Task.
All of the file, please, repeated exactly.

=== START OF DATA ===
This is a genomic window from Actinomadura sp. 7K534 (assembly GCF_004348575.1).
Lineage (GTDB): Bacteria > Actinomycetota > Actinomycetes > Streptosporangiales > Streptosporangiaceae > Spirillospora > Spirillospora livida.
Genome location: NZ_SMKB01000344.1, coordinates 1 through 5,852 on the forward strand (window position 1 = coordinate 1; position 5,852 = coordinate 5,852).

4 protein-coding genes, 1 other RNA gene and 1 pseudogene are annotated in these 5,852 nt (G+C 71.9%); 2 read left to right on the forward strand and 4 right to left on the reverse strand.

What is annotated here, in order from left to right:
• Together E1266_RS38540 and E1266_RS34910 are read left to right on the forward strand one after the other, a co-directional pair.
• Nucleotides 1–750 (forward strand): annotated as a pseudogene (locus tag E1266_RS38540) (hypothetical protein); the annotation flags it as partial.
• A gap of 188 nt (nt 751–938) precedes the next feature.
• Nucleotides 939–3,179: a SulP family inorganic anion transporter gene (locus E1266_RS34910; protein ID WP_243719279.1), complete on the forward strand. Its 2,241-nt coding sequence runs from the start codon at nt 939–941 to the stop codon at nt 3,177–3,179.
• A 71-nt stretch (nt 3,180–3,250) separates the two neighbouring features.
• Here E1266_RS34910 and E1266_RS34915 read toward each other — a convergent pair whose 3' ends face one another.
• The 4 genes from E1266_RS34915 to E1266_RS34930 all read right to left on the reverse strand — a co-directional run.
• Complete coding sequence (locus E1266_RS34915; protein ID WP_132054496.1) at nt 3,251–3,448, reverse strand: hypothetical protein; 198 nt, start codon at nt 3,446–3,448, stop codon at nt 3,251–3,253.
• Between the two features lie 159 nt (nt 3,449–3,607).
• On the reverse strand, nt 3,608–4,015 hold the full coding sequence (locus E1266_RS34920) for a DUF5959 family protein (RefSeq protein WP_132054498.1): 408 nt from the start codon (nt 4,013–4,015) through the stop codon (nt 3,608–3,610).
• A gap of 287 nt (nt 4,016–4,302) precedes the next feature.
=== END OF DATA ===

This is a genomic window from Actinomadura sp. 7K534 (assembly GCF_004348575.1).
Lineage (GTDB): Bacteria > Actinomycetota > Actinomycetes > Streptosporangiales > Streptosporangiaceae > Spirillospora > Spirillospora livida.
Genome location: NZ_SMKB01000344.1, coordinates 1 through 5,852 on the forward strand (window position 1 = coordinate 1; position 5,852 = coordinate 5,852).

4 protein-coding genes, 1 other RNA gene and 1 pseudogene are annotated in these 5,852 nt (G+C 71.9%); 2 read left to right on the forward strand and 4 right to left on the reverse strand.

What is annotated here, in order from left to right:
• Together E1266_RS38540 and E1266_RS34910 are read left to right on the forward strand one after the other, a co-directional pair.
• Nucleotides 1–750 (forward strand): annotated as a pseudogene (locus tag E1266_RS38540) (hypothetical protein); the annotation flags it as partial.
• A gap of 188 nt (nt 751–938) precedes the next feature.
• Nucleotides 939–3,179: a SulP family inorganic anion transporter gene (locus E1266_RS34910; protein ID WP_243719279.1), complete on the forward strand. Its 2,241-nt coding sequence runs from the start codon at nt 939–941 to the stop codon at nt 3,177–3,179.
• A 71-nt stretch (nt 3,180–3,250) separates the two neighbouring features.
• Here E1266_RS34910 and E1266_RS34915 read toward each other — a convergent pair whose 3' ends face one another.
• The 4 genes from E1266_RS34915 to E1266_RS34930 all read right to left on the reverse strand — a co-directional run.
• Complete coding sequence (locus E1266_RS34915; protein ID WP_132054496.1) at nt 3,251–3,448, reverse strand: hypothetical protein; 198 nt, start codon at nt 3,446–3,448, stop codon at nt 3,251–3,253.
• Between the two features lie 159 nt (nt 3,449–3,607).
• On the reverse strand, nt 3,608–4,015 hold the full coding sequence (locus E1266_RS34920) for a DUF5959 family protein (RefSeq protein WP_132054498.1): 408 nt from the start codon (nt 4,013–4,015) through the stop codon (nt 3,608–3,610).
• A gap of 287 nt (nt 4,016–4,302) precedes the next feature.